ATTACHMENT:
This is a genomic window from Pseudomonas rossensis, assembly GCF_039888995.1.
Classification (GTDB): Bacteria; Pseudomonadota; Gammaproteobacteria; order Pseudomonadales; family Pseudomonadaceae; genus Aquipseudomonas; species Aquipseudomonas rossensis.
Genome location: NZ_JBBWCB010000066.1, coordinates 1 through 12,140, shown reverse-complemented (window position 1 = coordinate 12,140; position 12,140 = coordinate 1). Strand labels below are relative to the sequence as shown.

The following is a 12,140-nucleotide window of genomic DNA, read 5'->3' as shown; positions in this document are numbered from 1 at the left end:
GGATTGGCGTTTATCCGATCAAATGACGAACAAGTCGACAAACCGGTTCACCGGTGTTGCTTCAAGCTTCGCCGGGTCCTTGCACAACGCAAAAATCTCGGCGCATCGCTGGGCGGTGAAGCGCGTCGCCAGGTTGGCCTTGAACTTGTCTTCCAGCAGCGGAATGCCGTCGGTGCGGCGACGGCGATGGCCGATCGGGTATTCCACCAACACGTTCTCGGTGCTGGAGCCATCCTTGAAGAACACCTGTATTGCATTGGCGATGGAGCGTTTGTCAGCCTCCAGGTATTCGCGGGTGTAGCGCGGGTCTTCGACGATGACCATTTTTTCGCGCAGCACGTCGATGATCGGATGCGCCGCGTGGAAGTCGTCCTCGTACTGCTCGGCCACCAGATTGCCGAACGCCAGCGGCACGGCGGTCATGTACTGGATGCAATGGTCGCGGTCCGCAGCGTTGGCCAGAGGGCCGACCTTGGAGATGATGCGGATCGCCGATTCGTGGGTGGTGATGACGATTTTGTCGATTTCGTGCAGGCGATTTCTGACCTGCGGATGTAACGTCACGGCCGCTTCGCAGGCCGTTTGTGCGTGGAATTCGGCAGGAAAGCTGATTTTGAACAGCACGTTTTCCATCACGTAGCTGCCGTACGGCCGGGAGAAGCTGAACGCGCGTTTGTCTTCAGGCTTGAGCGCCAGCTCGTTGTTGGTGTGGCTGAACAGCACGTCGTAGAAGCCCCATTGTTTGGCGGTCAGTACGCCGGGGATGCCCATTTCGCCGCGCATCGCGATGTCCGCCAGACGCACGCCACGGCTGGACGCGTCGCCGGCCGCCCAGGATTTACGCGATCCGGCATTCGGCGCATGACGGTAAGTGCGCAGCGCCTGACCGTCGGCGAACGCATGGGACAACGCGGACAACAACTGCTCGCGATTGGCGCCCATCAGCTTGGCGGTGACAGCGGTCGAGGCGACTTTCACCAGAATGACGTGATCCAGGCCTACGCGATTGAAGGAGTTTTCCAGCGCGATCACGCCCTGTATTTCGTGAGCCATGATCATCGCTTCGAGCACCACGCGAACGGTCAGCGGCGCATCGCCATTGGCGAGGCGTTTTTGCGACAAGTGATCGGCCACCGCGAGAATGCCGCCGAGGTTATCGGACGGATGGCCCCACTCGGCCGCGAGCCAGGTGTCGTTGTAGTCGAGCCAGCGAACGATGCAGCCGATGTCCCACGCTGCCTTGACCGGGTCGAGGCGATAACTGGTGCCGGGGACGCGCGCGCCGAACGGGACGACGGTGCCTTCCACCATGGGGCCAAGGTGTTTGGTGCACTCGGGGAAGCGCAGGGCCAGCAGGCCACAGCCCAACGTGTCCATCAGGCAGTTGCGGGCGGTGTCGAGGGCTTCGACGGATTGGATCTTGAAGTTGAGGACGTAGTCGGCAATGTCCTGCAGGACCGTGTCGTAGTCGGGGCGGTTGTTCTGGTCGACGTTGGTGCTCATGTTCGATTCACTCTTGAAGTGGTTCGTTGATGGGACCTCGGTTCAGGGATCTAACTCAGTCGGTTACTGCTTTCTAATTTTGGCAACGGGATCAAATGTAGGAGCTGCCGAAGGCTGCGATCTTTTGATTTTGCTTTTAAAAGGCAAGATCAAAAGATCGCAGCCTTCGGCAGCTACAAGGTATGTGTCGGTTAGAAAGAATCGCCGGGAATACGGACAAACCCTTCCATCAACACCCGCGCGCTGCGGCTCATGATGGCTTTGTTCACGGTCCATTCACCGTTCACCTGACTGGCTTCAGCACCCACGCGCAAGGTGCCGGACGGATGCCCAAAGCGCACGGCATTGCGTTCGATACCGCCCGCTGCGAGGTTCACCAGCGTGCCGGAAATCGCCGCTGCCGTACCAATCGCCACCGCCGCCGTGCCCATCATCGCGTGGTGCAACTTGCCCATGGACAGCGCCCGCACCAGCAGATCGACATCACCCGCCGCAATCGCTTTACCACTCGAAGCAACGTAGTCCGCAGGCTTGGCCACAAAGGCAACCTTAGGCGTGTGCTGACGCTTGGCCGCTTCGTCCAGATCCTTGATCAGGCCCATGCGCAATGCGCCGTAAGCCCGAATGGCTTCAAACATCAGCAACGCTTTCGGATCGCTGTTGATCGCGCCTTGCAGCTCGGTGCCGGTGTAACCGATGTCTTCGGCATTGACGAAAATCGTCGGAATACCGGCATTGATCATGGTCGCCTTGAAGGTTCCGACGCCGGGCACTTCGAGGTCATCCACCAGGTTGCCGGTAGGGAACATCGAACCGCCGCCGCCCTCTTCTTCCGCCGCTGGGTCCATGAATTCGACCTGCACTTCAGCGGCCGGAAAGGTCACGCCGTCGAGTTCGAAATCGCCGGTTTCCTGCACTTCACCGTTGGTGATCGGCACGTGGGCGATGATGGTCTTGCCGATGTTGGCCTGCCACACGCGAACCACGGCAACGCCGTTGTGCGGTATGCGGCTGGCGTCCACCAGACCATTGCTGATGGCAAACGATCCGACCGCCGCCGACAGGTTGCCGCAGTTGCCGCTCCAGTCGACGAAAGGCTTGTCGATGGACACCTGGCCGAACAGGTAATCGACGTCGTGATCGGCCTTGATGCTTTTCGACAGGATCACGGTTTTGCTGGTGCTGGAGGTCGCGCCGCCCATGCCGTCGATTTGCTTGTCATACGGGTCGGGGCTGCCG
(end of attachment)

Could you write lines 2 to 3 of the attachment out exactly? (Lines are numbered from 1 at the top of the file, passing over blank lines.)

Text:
Classification (GTDB): Bacteria; Pseudomonadota; Gammaproteobacteria; order Pseudomonadales; family Pseudomonadaceae; genus Aquipseudomonas; species Aquipseudomonas rossensis.
Genome location: NZ_JBBWCB010000066.1, coordinates 1 through 12,140, shown reverse-complemented (window position 1 = coordinate 12,140; position 12,140 = coordinate 1). Strand labels below are relative to the sequence as shown.